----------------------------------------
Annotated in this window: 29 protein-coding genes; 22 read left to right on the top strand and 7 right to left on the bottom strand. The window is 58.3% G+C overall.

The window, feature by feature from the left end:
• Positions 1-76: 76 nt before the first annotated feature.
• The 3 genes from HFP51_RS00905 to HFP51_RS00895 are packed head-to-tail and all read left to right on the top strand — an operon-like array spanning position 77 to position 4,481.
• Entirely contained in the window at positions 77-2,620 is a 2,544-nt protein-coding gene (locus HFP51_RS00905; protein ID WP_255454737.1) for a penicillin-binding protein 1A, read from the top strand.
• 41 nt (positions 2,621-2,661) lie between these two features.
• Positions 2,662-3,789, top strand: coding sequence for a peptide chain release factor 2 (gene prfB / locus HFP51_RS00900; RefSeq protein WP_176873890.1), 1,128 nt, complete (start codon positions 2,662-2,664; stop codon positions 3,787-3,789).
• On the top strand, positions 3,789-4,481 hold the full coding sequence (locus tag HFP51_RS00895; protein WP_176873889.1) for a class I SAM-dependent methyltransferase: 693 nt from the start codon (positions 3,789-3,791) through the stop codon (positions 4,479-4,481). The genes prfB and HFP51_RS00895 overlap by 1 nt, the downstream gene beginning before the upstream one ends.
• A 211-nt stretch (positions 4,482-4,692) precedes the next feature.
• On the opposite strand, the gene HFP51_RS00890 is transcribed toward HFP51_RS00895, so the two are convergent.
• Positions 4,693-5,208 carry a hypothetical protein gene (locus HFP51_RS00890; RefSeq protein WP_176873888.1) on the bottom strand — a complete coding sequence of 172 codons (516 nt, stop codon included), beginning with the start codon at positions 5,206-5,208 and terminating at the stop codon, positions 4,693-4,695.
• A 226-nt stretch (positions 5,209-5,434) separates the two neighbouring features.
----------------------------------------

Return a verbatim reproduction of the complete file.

Annotated in this window: 29 protein-coding genes; 22 read left to right on the top strand and 7 right to left on the bottom strand. The window is 58.3% G+C overall.

The window, feature by feature from the left end:
• Positions 1-76: 76 nt before the first annotated feature.
• The 3 genes from HFP51_RS00905 to HFP51_RS00895 are packed head-to-tail and all read left to right on the top strand — an operon-like array spanning position 77 to position 4,481.
• Entirely contained in the window at positions 77-2,620 is a 2,544-nt protein-coding gene (locus HFP51_RS00905; protein ID WP_255454737.1) for a penicillin-binding protein 1A, read from the top strand.
• 41 nt (positions 2,621-2,661) lie between these two features.
• Positions 2,662-3,789, top strand: coding sequence for a peptide chain release factor 2 (gene prfB / locus HFP51_RS00900; RefSeq protein WP_176873890.1), 1,128 nt, complete (start codon positions 2,662-2,664; stop codon positions 3,787-3,789).
• On the top strand, positions 3,789-4,481 hold the full coding sequence (locus tag HFP51_RS00895; protein WP_176873889.1) for a class I SAM-dependent methyltransferase: 693 nt from the start codon (positions 3,789-3,791) through the stop codon (positions 4,479-4,481). The genes prfB and HFP51_RS00895 overlap by 1 nt, the downstream gene beginning before the upstream one ends.
• A 211-nt stretch (positions 4,482-4,692) precedes the next feature.
• On the opposite strand, the gene HFP51_RS00890 is transcribed toward HFP51_RS00895, so the two are convergent.
• Positions 4,693-5,208 carry a hypothetical protein gene (locus HFP51_RS00890; RefSeq protein WP_176873888.1) on the bottom strand — a complete coding sequence of 172 codons (516 nt, stop codon included), beginning with the start codon at positions 5,206-5,208 and terminating at the stop codon, positions 4,693-4,695.
• A 226-nt stretch (positions 5,209-5,434) separates the two neighbouring features.